Each week, a professional investor tells us where she’d put her money. This week: Ruth Richards of Wealth Club.
Venture capital trusts (VCTs) provide valuable growth capital to small businesses in Britain. When you invest in new shares directly via a fundraising (as opposed to shares already listed on a stock exchange), you receive up to 30% income tax relief. So for every £10,000 you invest you could get up to £3,000 back from the taxman. Dividends (often very generous) are also tax free, as is any capital growth.
This year’s VCT season began early: £340m has already been raised this tax year, compared with £50m in the same period last year. A key reason for this is a government consultation on how the UK funds its high-growth businesses. Ironically, the talk is that VCT tax relief could become less generous. As a result, VCT investors are acting now before any possible changes are brought in by Chancellor Philip Hammond in next week’s Budget. Below I’ve looked at three VCTs to consider – they have quite different investment styles so could dovetail well together.
Mobeus has been a dividend-producing machine. If you had invested £10,000 in 2010/11 in a linked offer across its four VCTs, you would have received £7,983 in dividends by now. That’s quite remarkable when you consider the effective cost of the investment would have been just £7,000 after VCT income-tax relief. The risks here are contained by VCT standards – the fund has invested significantly in management buy-outs (MBOs) with great success. Even though new VCT rules no longer permit this type of deal, if you invest today you still get exposure to the existing portfolio of large, profitable, cash-generative businesses, as well as new investments.
Maven VCTs give investors access to a decent portfolio of existing investments, plus newer ones in younger, more dynamic companies. Since the rules became more restrictive in 2015, Maven (which was spun out of Aberdeen Asset Management) has been one of the most active managers. Recent investments include The GP Service (an online GP service, as the name suggests); Rockar, an innovative car dealership; and Chic Lifestyle, a cloud-based inventory-management platform for boutique hotels. With ten regional offices, Maven has access to deals many of the more London-centric VCTs might miss.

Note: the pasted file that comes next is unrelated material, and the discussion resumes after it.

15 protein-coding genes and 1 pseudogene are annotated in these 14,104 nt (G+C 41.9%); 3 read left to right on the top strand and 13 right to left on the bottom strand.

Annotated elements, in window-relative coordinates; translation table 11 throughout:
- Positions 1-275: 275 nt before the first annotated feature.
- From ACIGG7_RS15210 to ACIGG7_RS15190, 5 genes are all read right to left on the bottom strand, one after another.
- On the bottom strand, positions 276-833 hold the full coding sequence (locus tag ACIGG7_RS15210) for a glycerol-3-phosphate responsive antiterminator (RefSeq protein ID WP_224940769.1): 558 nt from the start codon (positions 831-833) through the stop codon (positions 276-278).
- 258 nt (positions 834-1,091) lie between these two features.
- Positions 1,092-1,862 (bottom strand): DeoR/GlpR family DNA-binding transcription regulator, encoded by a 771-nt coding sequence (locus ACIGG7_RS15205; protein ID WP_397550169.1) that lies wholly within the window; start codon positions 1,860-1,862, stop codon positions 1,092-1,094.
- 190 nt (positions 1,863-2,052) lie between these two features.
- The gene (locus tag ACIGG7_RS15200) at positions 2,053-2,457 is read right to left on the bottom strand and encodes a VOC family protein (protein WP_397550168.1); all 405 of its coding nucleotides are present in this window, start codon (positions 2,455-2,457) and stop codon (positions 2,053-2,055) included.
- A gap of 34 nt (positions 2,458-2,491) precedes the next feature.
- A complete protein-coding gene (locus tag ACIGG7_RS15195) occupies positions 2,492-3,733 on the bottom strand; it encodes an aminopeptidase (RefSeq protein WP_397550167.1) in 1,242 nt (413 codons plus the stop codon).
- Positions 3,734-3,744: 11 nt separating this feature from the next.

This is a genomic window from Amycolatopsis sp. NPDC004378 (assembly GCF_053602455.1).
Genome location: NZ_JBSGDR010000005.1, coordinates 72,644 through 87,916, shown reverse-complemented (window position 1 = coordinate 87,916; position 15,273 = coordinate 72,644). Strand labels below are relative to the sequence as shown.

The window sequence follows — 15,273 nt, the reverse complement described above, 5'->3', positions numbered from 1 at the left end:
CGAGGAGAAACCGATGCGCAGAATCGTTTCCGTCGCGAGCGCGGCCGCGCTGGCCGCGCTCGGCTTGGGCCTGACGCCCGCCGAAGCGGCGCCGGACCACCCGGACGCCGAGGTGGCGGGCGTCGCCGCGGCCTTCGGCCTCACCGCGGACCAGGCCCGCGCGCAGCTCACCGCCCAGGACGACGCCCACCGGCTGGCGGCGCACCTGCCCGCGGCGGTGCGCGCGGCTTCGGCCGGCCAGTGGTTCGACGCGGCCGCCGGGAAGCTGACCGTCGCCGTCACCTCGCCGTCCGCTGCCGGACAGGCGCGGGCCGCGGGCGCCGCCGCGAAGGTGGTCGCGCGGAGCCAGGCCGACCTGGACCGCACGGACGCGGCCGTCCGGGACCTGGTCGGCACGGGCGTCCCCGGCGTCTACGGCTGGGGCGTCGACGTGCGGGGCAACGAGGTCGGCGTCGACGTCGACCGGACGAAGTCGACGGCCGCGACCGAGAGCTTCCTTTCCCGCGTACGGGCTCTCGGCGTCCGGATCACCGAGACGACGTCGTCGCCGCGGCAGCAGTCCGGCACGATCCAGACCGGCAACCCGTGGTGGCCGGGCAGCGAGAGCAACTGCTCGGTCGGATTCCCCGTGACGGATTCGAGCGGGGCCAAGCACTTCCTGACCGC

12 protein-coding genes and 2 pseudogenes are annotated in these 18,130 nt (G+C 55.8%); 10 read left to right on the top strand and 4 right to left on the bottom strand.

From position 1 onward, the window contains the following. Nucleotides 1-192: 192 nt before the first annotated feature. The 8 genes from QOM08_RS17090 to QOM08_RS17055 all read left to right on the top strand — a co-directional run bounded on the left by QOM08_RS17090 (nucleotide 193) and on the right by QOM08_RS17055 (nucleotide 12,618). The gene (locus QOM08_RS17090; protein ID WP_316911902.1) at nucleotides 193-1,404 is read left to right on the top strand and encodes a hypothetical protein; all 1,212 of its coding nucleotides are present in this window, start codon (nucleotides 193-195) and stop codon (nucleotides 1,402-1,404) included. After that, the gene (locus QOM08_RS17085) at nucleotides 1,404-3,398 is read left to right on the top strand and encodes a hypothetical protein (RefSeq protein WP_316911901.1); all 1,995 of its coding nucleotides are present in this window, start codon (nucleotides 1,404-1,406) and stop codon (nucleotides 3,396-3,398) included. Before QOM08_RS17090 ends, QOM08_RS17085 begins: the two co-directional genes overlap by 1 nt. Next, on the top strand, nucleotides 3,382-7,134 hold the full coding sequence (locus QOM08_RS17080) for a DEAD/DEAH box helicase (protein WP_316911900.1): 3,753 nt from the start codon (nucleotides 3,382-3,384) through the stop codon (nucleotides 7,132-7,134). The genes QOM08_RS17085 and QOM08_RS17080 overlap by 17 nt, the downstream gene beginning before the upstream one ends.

Lastly, if any VCT is going to find the next Facebook, we believe it will be Octopus Titan. It was an early investor in property portal Zoopla, the first VCT-backed company valued at more than £1bn. Other investments include Graze.com, Secret Escapes and Eve Sleep. It has also had successful sales to the likes of Google, Amazon, Twitter and Microsoft. Last year Magic Pony was sold to Twitter for a reported $150m and SwiftKey to Microsoft for a reported $250m. Octopus also allows you to invest money from your individual savings account (Isa) into a VCT. This means that if you like the VCT you can invest using existing Isa money, ie, without spending any new cash, but still getting income-tax relief of up to 30%.